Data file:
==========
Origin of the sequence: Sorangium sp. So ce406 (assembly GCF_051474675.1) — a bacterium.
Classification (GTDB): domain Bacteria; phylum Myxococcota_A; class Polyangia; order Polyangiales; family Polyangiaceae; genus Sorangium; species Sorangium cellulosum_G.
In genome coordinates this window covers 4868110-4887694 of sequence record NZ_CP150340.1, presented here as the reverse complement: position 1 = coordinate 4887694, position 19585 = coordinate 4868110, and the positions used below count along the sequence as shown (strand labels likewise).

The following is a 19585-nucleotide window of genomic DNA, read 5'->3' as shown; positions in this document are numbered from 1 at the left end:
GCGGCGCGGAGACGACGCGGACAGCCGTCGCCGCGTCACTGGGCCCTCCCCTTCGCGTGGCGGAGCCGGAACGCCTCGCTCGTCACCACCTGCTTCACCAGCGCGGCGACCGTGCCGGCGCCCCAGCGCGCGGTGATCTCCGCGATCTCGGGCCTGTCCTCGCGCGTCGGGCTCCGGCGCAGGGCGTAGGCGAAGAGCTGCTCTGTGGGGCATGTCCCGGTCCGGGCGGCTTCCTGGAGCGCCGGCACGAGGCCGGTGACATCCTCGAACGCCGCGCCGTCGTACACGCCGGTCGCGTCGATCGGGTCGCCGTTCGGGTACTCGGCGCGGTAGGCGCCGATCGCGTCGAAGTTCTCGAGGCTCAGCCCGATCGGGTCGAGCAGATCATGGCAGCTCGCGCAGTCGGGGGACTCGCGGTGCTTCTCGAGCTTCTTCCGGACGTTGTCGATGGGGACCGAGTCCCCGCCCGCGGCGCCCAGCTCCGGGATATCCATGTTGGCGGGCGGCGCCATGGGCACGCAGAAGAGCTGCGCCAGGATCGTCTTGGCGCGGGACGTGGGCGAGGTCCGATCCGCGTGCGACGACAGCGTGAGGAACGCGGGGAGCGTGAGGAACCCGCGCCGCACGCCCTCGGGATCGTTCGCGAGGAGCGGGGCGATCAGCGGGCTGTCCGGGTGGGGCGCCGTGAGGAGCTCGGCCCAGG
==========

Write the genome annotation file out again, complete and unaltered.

Origin of the sequence: Sorangium sp. So ce406 (assembly GCF_051474675.1) — a bacterium.
Classification (GTDB): domain Bacteria; phylum Myxococcota_A; class Polyangia; order Polyangiales; family Polyangiaceae; genus Sorangium; species Sorangium cellulosum_G.
In genome coordinates this window covers 4868110-4887694 of sequence record NZ_CP150340.1, presented here as the reverse complement: position 1 = coordinate 4887694, position 19585 = coordinate 4868110, and the positions used below count along the sequence as shown (strand labels likewise).

The following is a 19585-nucleotide window of genomic DNA, read 5'->3' as shown; positions in this document are numbered from 1 at the left end:
GCGGCGCGGAGACGACGCGGACAGCCGTCGCCGCGTCACTGGGCCCTCCCCTTCGCGTGGCGGAGCCGGAACGCCTCGCTCGTCACCACCTGCTTCACCAGCGCGGCGACCGTGCCGGCGCCCCAGCGCGCGGTGATCTCCGCGATCTCGGGCCTGTCCTCGCGCGTCGGGCTCCGGCGCAGGGCGTAGGCGAAGAGCTGCTCTGTGGGGCATGTCCCGGTCCGGGCGGCTTCCTGGAGCGCCGGCACGAGGCCGGTGACATCCTCGAACGCCGCGCCGTCGTACACGCCGGTCGCGTCGATCGGGTCGCCGTTCGGGTACTCGGCGCGGTAGGCGCCGATCGCGTCGAAGTTCTCGAGGCTCAGCCCGATCGGGTCGAGCAGATCATGGCAGCTCGCGCAGTCGGGGGACTCGCGGTGCTTCTCGAGCTTCTTCCGGACGTTGTCGATGGGGACCGAGTCCCCGCCCGCGGCGCCCAGCTCCGGGATATCCATGTTGGCGGGCGGCGCCATGGGCACGCAGAAGAGCTGCGCCAGGATCGTCTTGGCGCGGGACGTGGGCGAGGTCCGATCCGCGTGCGACGACAGCGTGAGGAACGCGGGGAGCGTGAGGAACCCGCGCCGCACGCCCTCGGGATCGTTCGCGAGGAGCGGGGCGATCAGCGGGCTGTCCGGGTGGGGCGCCGTGAGGAGCTCGGCCCAGG